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The Right and the Wrong Arguments for Indexing

by: Lawrence Hamtil  on Monday, April 24, 2017

As an adviser who allocates a large portion of client assets to low-cost index-type ETFs, and who manages a fair amount of my own portfolio in this manner, I believe that the trend toward lower-cost index-type investing, - I hesitate to call it "passive" investing, - is generally a welcome one.  I say this because research has shown that lower-cost funds exhibit much lower "behavior gaps" than higher-cost alternatives, which means that investors seemingly are moving in the right direction as far as improving their dreadful record when it comes to investment performance. Read More

Credit Analysis and Relative Equity Valuations

by: Lawrence Hamtil  on Thursday, April 20, 2017

Last week, I discussed how the key factors of diversification and dynamism explain, if not justify, the premium valuation that US equities enjoy over most other global equity markets that are characterized by far more concentration and stagnation within their components.  I think, however, that there is quite a bit more to be said on the topic, and that is the focus of this post, which will attempt to contextualize relative equity valuations by analogizing the stock market to the credit markets, an idea similar to that offered recently by Philososophical Economics.   Read More

Relative Equity Valuations, Diversification, and Creative Destruction

by: Lawrence Hamtil  on Wednesday, April 12, 2017

Fascination with the stock market has become a national obsession, not least because the financial well-being of the majority of Americans depends on a healthy equity market.  Investing in equities has become a hobby for some, a profession for many, and a necessity for all.  Given this importance of the stock market both to Americans and, really, to the rest of the world - the US equity market is by far the largest in the world; Credit Suisse estimates that the US weighting in the global equity market is more than six times that of the next largest country - it is understandable that so much attention should be given to it, and also that so many attempts should be made to discern its intrinsic value, or to determine its future path. Read More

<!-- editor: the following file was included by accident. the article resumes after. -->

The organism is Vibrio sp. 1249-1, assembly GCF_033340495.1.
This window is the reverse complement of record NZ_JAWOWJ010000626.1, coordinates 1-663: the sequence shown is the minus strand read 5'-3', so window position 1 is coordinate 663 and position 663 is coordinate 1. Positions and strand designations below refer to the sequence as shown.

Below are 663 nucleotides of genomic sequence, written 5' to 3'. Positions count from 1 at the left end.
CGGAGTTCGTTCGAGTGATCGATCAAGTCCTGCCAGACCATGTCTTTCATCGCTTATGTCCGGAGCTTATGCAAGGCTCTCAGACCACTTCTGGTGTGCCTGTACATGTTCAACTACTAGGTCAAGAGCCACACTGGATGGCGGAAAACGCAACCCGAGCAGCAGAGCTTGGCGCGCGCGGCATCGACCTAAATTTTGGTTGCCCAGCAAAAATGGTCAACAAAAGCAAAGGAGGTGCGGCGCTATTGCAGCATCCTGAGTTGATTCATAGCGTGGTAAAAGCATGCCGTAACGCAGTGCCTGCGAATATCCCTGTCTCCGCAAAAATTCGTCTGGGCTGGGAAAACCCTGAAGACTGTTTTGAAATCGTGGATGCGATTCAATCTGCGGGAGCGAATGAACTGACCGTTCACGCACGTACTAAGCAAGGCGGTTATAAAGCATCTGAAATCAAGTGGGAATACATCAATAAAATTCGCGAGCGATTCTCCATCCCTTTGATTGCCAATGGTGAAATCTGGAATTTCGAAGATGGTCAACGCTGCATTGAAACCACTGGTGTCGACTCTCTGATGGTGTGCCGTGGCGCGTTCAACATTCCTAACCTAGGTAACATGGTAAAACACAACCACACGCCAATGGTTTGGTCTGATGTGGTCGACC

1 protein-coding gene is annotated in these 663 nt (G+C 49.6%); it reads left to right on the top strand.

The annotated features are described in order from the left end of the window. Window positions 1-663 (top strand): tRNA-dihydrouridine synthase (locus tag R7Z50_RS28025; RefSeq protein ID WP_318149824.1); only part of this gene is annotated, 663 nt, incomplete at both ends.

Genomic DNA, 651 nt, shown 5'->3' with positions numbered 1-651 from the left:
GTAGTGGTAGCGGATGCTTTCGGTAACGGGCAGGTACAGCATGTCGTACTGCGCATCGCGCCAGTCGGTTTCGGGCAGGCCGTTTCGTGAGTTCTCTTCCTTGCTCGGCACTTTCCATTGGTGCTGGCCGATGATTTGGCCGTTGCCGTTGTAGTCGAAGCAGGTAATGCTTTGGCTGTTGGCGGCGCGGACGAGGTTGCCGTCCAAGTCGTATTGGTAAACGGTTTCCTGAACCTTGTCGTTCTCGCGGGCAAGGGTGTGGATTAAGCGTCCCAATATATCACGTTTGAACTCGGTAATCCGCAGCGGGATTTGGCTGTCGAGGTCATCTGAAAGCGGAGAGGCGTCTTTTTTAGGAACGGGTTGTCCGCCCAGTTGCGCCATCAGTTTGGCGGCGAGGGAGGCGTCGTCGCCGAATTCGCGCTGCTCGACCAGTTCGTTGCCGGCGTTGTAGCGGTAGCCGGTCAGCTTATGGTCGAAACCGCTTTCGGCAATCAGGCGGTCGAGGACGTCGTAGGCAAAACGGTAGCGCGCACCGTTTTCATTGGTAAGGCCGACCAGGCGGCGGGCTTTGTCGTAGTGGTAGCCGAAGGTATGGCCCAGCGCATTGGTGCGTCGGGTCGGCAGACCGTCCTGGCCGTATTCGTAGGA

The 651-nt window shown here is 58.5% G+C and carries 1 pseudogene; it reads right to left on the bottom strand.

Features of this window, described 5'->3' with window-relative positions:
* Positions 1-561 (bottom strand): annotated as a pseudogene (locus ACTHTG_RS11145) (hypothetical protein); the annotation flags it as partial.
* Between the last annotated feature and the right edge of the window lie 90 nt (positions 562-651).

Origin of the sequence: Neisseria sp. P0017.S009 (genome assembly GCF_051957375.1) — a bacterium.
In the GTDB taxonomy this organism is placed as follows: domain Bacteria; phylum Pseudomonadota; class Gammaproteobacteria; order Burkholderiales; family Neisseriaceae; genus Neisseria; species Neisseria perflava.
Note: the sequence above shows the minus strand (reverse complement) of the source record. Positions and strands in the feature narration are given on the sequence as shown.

Indexing May Not Yield All The Diversification Benefits You Think

by: Lawrence Hamtil  on Wednesday, April 05, 2017

My friend, Ben Carlson, recently wrote a post that detailed some of the potential pitfalls of the major shift toward indexing.  He included in his list such items as the potential for weaker hands capitulating and blindly bidding up shares at perhaps an inopportune time, and also the fact that the success of indexing, while likely mitigating tax drag and minimizing fees, will still leave you very exposed to normal market ups and downs, not least because index funds tend to be more fully invested than actively managed equity mutual funds. Read More